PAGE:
It seems we're ready to swallow any story about a foodstuff having miraculous medicinal properties. But what with all the conflicting scientific advice, it's all a bit of a dog's dinner.
Eat a worm every day and you will be fighting fit and suffer nothing worse than a bout of mild flu every 30 years.
Before you going digging up the lawn, be advised that this health tip comes not from scientists at a fancy teaching hospital, but from Paisit Chanta, a Thai firefighter.
"It's strange and disgusting," said Mr Chanta's colleagues, when his slimy secret to warding off illness was reported in a Thai newspaper.
But is the dietary advice from scientists - which is regularly given prominence in our newspapers and TV bulletins - any easier to follow than Mr Chanta's?
This week, curry has been praised for its ability to combat Alzheimer's and other forms of neurodegenerative diseases.
Curcumin found in the spice turmeric has excited researchers from the New York Medical College, who think it could bolster our natural defences against free radicals. Tumeric has also been linked to reduced rates of colon cancer enjoyed by British Asians.
So should you book a regular table at the Taj Mahal Tandoori? You can, if you don't mind the damage you will do to your heart from the fats contained in the poppadoms and naan bread.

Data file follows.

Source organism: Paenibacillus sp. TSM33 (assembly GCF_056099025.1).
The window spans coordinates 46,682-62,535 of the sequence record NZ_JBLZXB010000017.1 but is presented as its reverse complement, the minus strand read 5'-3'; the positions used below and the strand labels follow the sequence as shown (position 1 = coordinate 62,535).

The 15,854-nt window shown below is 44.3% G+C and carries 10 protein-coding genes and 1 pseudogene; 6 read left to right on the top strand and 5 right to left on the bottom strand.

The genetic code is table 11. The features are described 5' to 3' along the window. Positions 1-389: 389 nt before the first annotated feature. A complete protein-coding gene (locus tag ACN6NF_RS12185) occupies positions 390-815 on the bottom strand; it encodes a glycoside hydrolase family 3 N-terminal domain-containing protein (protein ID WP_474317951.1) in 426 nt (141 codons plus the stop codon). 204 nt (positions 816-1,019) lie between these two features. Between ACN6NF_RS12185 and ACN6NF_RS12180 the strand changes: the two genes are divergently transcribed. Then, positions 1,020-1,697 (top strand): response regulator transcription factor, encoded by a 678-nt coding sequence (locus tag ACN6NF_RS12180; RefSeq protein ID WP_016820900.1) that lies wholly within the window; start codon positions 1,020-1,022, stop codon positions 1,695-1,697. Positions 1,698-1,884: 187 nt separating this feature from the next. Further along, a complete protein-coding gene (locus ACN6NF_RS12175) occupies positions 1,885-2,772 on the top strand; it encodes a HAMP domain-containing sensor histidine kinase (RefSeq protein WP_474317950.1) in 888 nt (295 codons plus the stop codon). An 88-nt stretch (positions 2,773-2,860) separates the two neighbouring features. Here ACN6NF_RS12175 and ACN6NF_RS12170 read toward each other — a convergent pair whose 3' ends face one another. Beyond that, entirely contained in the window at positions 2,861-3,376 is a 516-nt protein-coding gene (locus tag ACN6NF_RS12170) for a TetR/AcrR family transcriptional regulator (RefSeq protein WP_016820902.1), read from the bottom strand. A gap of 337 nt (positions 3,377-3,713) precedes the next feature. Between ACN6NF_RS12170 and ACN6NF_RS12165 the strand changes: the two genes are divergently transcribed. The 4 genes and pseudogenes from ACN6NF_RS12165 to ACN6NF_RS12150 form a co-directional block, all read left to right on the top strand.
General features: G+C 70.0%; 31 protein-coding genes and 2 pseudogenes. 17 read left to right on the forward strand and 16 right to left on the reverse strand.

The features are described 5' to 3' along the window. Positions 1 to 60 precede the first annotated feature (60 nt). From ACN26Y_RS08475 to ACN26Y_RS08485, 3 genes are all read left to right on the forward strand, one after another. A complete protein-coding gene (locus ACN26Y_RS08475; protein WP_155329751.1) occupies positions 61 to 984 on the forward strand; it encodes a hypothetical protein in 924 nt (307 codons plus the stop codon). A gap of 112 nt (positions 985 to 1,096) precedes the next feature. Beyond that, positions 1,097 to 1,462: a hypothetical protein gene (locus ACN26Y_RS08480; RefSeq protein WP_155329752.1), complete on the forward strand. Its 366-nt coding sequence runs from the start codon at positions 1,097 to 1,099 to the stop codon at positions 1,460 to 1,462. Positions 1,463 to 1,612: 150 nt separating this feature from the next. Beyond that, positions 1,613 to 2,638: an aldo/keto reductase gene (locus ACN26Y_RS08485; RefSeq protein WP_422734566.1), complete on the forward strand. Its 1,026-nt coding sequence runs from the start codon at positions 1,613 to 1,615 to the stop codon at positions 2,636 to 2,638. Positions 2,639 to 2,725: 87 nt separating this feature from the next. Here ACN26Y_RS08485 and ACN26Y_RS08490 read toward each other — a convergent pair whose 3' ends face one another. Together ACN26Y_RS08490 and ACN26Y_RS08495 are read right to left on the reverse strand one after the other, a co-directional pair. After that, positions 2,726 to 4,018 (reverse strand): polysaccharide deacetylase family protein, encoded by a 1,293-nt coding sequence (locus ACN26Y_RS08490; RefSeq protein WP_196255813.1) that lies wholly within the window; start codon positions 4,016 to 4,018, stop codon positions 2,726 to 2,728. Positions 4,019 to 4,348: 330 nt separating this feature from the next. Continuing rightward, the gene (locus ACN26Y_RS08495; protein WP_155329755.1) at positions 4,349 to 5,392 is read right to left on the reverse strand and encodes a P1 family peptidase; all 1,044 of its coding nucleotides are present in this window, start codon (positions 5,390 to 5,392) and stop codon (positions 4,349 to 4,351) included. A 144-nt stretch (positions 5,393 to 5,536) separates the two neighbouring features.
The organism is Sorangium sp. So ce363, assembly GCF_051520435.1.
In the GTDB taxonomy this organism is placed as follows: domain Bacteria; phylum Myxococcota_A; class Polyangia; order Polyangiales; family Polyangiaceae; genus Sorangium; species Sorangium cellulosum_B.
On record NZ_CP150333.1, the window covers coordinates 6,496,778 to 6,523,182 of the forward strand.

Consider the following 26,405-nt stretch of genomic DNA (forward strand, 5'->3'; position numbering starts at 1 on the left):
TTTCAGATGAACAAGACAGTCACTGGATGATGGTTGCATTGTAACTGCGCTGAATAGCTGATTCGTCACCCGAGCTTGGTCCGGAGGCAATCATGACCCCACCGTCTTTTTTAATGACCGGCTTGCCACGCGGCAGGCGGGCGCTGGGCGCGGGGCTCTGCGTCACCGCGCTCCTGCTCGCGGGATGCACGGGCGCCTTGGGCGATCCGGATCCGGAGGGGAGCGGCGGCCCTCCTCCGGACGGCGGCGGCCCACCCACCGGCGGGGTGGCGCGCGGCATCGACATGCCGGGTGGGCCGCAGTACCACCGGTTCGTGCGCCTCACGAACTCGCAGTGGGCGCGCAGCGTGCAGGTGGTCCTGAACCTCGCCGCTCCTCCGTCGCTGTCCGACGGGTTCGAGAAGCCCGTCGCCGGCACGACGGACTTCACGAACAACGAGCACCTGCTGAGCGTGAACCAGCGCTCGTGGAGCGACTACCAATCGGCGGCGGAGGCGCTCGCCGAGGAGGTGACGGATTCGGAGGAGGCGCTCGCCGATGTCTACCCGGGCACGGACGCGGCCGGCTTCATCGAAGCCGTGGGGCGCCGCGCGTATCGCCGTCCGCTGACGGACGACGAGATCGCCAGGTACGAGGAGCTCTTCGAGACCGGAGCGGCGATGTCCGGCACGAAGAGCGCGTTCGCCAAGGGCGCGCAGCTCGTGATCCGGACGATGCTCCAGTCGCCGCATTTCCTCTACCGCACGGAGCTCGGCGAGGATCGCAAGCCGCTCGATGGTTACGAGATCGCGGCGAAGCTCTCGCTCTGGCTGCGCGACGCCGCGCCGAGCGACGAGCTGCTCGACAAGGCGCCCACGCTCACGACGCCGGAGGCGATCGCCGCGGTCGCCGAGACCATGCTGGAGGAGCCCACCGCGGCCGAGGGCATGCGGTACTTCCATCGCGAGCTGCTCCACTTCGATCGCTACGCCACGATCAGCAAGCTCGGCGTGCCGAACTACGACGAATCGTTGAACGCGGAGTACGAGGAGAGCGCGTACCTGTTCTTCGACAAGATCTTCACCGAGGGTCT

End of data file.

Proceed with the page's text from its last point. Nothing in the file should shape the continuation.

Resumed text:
And then beware the cancer-causing imported food dyes which have slipped into the UK, much to the dismay of Trading Standards officers.
And that's even before you've started to worry about the butter most curries are cooked in and the pints of beer many diners wash them down with.
Though, that said, the milk fats in butter may prevent children from developing asthma, according to recent Dutch research.
And beer drunk in "moderation" lowers cholesterol, prevents cancer and keeps the heart healthy, at least according to Roger Protz, the editor of the Good Beer Guide.
This is not just self-interest, stout and sherry have also just been given the partial thumbs-up by proper white-coated scientists to the delight of the newspaper headline writers. "Guinness IS good for you, after all."
No wonder that - despite the constant warnings about the toll alcohol can take on your body - 26% of confused Britons currently drink booze because of its "health benefits".
With food health stories, context is everything. Take the great salmon scare which erupted in January 2004.
"Only Eat Salmon Three Times a Year!" bellowed the Daily Mail, quoting scientists who suggested that the farmed variety of the fish contained dangerous levels of toxic chemicals.
But, as the Food Standards Agency was quick to point out, oily fish such as salmon offer a vast array health benefits once in human tums. Benefits far outweighing the risks of ingesting toxins.
Oily fish, say scientists, can prevent strokes, heart attacks, asthma, dementia, prostate cancer and premature births.
Much the same has happened to tea, apples and eggs - praised one moment, damned the next, only to be rehabilitated again.
So the best advice seems to be, take most things with a pinch of salt (except your dinner, it's bad for you).